Crash

With his Oscar nominated adaptation of last year’s “Million Dollar Baby,” Paul Haggis went from TV scribe oblivion to instant A-list status in Hollywood. That his follow-up was “Crash” — an ambitious, panoramic study of class schisms and racism in all its permutations in the City of Angels — revealed not only a penchant for emotional storytelling, but a director capable to guiding a strong assemblage of actors to some of their best work.

Co-written with Robert Moresco, “Crash” reveals a steady helmer’s hand, but it was the gumption required to tackle hot-button topics that sets Haggis apart. Pic received a mixed critical reception but drew auds, earning $55 million on a modest $6.5 million budget.

GENESIS: “In 1991, my ex-wife and I were car-jacked. Instead of having any kind of normal reaction, I had a writer’s reaction. It wasn’t rage, it was curiosity. I kept thinking about these kids who took our car. So finally, at 2 o’clock one morning, I started writing about them. I wanted to know about these kids and I wanted to write about how we affect the lives of strangers, even without knowing it.”

VISION: “The tone was the hardest part. I knew I wanted to suck the audience in, and in order to do that I wanted to make everyone feel very safe in the beginning. I wanted to give you a lot of characters you could judge very quickly and know very quickly — or think you knew very quickly. To do that I put them under tremendous pressure — which was the only way I could get my characters to say the things they were going to say. It’s not the 1950s. People just don’t say things like they say in this movie, unless there’s tremendous strain. We know we shouldn’t feel these things or say these things, and we know we’re good people so we deny that we think these things. But rather than getting rid of them, we shove them deep into our soul, where they’ll only come out under extreme pressure. So I started everything in the middle of a crisis, so you could see the characters react under that pressure, so the audience could make those quick judgments.”

CHALLENGES: “I knew I needed 45 days to shoot this film, but we got 35. Then our budget kept getting cut until we were down to one Brownie camera and one bank of lights. I had to cut all of my wonderful transitions, with characters driving from this place to that, because I didn’t have money to film driving scenes. It got to the point, when we were shooting interiors, where I knew I had one day to shoot the scenes in both Thandie Newton and Terrence Howard’s house and the scenes in Matt Dillon’s house. I also knew that if I had to move my crew from one location to the next I would lose a half-day, and I didn’t have a half-day to lose. We eventually found a house to shoot in. We painted three of the walls in one room red, and left one corner unpainted. The painted side became Thandie and Terrence’s house and the unpainted side became Matt Dillon’s house. There are like 30 or 40 tricks like that in the film, things that we had to do for pennies just to get them done.”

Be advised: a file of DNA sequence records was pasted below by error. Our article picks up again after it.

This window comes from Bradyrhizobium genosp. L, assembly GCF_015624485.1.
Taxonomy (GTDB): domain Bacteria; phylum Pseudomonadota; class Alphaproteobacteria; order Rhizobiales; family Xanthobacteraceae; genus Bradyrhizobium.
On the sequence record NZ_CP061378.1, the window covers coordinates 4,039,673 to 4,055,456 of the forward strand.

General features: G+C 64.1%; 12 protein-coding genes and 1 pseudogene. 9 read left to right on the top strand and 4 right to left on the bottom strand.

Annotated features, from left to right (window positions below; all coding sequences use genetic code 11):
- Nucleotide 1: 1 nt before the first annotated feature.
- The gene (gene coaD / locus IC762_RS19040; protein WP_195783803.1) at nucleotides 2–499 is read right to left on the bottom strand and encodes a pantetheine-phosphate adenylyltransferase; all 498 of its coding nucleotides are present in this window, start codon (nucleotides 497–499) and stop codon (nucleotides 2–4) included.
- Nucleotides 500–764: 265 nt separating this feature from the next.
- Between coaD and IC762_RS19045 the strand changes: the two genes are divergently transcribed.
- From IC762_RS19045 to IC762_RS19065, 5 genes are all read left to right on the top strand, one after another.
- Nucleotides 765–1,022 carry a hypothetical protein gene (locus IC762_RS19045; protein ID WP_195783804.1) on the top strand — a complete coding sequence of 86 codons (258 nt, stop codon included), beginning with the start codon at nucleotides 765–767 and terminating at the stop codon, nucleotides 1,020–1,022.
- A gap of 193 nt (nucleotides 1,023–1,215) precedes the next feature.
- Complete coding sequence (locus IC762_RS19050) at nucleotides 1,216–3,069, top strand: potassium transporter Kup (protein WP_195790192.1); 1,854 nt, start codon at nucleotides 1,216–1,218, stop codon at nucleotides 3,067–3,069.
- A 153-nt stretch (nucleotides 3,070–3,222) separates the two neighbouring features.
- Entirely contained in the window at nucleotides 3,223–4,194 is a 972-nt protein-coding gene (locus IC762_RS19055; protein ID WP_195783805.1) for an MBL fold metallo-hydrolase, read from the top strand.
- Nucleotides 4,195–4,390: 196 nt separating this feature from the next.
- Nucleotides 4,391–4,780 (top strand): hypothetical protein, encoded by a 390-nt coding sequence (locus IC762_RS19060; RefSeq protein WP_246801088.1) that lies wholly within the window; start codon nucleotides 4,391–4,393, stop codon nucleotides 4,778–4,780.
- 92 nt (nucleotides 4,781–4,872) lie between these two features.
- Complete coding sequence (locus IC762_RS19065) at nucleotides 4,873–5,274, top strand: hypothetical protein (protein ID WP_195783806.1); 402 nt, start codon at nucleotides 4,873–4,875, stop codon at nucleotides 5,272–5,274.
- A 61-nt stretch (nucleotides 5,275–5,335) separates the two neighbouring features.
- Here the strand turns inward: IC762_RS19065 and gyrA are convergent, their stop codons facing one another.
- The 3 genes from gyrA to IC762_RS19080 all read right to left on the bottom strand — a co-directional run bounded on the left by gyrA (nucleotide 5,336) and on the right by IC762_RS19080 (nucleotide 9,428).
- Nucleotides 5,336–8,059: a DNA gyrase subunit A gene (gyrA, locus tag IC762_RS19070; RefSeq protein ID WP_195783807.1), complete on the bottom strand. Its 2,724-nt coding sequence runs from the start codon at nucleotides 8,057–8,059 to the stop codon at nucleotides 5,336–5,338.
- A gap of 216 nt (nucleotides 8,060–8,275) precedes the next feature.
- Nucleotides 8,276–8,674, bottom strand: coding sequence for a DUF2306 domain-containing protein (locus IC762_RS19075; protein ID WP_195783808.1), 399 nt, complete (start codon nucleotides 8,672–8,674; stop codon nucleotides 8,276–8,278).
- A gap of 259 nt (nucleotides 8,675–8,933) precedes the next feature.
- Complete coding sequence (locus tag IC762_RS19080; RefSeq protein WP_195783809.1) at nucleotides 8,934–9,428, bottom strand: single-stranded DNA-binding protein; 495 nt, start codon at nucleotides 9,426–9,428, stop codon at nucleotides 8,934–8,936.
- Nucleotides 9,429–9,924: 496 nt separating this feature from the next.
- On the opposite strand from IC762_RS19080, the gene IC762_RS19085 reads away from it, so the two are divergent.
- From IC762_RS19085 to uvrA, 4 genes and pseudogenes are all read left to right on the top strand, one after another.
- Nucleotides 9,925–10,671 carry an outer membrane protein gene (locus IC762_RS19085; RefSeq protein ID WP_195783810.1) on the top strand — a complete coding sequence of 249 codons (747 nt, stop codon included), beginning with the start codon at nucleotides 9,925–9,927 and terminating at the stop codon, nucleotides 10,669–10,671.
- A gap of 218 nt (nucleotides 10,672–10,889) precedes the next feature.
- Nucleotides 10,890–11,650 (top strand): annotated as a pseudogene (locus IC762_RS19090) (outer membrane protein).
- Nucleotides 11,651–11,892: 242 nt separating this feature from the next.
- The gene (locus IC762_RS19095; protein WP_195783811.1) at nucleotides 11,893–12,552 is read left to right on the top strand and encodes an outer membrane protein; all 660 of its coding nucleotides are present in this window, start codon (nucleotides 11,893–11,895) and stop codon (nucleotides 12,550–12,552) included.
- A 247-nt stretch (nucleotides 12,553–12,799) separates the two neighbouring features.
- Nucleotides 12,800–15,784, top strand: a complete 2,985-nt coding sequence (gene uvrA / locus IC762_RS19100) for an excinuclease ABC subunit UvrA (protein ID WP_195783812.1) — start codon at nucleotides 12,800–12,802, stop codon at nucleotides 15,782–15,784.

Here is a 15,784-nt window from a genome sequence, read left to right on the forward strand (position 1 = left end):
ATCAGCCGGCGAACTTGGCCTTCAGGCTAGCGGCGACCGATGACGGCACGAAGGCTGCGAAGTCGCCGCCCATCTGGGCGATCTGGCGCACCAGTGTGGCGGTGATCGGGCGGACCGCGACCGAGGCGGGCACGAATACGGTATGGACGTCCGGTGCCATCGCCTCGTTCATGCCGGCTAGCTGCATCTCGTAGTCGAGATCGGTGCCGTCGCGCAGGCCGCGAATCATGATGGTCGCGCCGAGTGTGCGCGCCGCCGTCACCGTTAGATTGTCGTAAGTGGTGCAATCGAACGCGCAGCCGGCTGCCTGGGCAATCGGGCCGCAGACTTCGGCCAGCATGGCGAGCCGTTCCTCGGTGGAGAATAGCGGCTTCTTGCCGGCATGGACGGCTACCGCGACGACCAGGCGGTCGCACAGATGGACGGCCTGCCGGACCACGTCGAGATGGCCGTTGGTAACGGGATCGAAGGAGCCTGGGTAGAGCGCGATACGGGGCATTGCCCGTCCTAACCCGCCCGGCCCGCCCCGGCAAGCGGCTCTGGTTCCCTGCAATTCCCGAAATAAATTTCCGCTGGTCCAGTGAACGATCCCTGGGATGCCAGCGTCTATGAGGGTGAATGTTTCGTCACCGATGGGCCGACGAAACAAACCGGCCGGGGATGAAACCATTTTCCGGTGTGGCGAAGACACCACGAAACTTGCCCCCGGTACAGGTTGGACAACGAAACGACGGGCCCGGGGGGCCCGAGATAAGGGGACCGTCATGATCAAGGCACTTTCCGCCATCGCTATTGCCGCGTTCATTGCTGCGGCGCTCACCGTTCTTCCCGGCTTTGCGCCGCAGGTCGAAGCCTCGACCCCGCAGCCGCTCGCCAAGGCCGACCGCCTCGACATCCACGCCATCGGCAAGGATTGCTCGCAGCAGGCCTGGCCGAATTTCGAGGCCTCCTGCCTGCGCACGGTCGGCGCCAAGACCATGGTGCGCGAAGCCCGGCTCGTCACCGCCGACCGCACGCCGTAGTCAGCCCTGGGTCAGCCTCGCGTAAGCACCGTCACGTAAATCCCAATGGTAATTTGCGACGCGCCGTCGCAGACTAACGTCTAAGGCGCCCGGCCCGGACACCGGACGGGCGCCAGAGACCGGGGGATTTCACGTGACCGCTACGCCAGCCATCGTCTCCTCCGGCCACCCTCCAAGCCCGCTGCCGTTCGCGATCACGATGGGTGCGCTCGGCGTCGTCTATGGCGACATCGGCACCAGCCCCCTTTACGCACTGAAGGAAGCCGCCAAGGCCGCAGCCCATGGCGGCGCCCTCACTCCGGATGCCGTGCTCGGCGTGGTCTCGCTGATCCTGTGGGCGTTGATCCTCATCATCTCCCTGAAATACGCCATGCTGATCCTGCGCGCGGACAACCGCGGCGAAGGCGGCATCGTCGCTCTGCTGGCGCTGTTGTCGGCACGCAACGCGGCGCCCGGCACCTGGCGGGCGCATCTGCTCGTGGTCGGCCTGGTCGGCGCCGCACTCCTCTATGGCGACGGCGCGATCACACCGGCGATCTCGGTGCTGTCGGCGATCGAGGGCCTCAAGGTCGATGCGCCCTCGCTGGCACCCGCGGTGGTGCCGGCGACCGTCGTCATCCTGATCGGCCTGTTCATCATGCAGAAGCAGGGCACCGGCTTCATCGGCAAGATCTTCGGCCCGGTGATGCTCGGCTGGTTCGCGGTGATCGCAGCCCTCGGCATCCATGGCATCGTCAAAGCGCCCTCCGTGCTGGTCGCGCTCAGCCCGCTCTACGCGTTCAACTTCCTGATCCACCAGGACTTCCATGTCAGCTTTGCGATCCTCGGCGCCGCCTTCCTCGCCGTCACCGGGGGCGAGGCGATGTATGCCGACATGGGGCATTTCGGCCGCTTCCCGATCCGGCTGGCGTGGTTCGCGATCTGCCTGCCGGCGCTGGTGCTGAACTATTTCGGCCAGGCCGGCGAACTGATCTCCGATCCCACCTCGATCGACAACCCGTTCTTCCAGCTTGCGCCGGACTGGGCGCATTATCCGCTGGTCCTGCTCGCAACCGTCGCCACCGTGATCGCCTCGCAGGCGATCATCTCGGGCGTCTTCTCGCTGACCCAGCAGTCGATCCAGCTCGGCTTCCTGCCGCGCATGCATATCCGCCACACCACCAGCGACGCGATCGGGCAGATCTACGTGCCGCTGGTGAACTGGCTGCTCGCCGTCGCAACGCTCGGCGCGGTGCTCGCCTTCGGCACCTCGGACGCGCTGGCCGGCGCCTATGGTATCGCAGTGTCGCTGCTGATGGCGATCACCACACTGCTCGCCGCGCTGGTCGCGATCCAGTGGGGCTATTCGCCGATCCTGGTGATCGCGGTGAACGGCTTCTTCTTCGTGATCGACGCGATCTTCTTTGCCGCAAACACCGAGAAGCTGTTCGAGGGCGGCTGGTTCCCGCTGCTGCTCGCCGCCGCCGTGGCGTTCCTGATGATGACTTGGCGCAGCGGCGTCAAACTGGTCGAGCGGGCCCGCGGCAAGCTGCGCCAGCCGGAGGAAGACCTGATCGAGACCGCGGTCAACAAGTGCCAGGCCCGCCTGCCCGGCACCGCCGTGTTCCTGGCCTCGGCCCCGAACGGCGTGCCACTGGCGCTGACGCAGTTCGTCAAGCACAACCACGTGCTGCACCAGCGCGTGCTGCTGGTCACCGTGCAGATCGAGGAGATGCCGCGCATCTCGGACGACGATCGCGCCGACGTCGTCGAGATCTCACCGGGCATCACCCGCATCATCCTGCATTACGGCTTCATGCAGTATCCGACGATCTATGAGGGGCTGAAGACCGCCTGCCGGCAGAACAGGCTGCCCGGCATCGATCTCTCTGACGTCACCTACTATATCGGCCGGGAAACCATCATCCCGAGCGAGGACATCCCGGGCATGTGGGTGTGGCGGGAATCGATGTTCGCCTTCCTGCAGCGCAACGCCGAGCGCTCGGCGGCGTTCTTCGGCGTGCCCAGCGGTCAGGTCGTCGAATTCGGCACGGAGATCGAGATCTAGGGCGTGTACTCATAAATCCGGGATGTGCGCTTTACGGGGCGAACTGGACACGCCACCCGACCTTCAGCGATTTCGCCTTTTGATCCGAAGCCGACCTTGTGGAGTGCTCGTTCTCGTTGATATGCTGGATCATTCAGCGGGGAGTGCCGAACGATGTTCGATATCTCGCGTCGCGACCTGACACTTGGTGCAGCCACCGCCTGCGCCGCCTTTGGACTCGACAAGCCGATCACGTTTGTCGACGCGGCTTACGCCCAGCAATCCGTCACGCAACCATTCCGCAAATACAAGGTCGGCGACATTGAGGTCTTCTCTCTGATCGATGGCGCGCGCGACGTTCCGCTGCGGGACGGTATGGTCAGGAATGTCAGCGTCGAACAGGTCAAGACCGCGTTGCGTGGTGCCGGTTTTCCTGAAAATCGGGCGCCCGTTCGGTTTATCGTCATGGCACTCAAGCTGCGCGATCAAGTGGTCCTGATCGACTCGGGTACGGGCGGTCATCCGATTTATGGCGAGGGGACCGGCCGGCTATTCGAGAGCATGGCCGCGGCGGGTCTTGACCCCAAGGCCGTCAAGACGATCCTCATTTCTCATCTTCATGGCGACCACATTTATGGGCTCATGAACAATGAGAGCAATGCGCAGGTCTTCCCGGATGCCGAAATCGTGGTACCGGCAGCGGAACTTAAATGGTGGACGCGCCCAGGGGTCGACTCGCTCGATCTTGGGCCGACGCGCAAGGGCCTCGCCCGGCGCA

MAGIC: “I knew my actors were really gifted, but we had very little rehearsal time. Also, I gave everyone very little notes, almost no input at all. Somehow, my actors just took my words from the page and walked onto the set and gave them back to me fully realized. It happened with everyone in the film. It was amazing.”

NEXT: “I’m writing a few things. There’s a project called ‘Death and Dishonor’ for Warner Bros., which is adapted from a Playboy article by Mark Boal. And I’ve written one for New Line called ‘Honeymoon With Harry’ that we’re trying to attach actors to — though, until they say yes it’s not really a project.”

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